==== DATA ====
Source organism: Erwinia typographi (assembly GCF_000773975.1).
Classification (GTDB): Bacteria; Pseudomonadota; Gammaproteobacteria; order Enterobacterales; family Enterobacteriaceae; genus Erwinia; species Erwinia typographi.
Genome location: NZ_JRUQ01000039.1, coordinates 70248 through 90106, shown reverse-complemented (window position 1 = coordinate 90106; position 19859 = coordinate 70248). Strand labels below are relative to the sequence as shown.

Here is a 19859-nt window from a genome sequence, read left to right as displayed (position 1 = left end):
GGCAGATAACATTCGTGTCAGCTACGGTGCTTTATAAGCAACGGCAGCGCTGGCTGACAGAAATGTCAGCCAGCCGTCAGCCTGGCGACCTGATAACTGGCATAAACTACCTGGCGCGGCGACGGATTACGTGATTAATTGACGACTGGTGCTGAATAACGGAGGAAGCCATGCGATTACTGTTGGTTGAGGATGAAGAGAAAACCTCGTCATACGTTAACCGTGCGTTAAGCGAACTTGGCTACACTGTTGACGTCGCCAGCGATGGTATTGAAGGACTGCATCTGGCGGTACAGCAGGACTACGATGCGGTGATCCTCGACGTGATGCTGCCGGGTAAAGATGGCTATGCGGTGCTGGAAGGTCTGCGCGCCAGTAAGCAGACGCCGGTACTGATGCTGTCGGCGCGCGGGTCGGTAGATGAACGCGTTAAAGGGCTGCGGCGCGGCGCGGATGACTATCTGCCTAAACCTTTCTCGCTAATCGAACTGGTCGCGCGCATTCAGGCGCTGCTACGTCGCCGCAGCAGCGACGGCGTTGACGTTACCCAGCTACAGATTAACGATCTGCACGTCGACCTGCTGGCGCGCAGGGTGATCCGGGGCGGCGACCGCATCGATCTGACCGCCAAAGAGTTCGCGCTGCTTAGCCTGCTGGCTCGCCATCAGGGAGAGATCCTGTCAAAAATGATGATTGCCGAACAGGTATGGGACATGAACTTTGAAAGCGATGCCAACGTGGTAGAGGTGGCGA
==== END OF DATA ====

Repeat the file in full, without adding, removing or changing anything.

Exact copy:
Source organism: Erwinia typographi (assembly GCF_000773975.1).
Classification (GTDB): Bacteria; Pseudomonadota; Gammaproteobacteria; order Enterobacterales; family Enterobacteriaceae; genus Erwinia; species Erwinia typographi.
Genome location: NZ_JRUQ01000039.1, coordinates 70248 through 90106, shown reverse-complemented (window position 1 = coordinate 90106; position 19859 = coordinate 70248). Strand labels below are relative to the sequence as shown.

Here is a 19859-nt window from a genome sequence, read left to right as displayed (position 1 = left end):
GGCAGATAACATTCGTGTCAGCTACGGTGCTTTATAAGCAACGGCAGCGCTGGCTGACAGAAATGTCAGCCAGCCGTCAGCCTGGCGACCTGATAACTGGCATAAACTACCTGGCGCGGCGACGGATTACGTGATTAATTGACGACTGGTGCTGAATAACGGAGGAAGCCATGCGATTACTGTTGGTTGAGGATGAAGAGAAAACCTCGTCATACGTTAACCGTGCGTTAAGCGAACTTGGCTACACTGTTGACGTCGCCAGCGATGGTATTGAAGGACTGCATCTGGCGGTACAGCAGGACTACGATGCGGTGATCCTCGACGTGATGCTGCCGGGTAAAGATGGCTATGCGGTGCTGGAAGGTCTGCGCGCCAGTAAGCAGACGCCGGTACTGATGCTGTCGGCGCGCGGGTCGGTAGATGAACGCGTTAAAGGGCTGCGGCGCGGCGCGGATGACTATCTGCCTAAACCTTTCTCGCTAATCGAACTGGTCGCGCGCATTCAGGCGCTGCTACGTCGCCGCAGCAGCGACGGCGTTGACGTTACCCAGCTACAGATTAACGATCTGCACGTCGACCTGCTGGCGCGCAGGGTGATCCGGGGCGGCGACCGCATCGATCTGACCGCCAAAGAGTTCGCGCTGCTTAGCCTGCTGGCTCGCCATCAGGGAGAGATCCTGTCAAAAATGATGATTGCCGAACAGGTATGGGACATGAACTTTGAAAGCGATGCCAACGTGGTAGAGGTGGCGA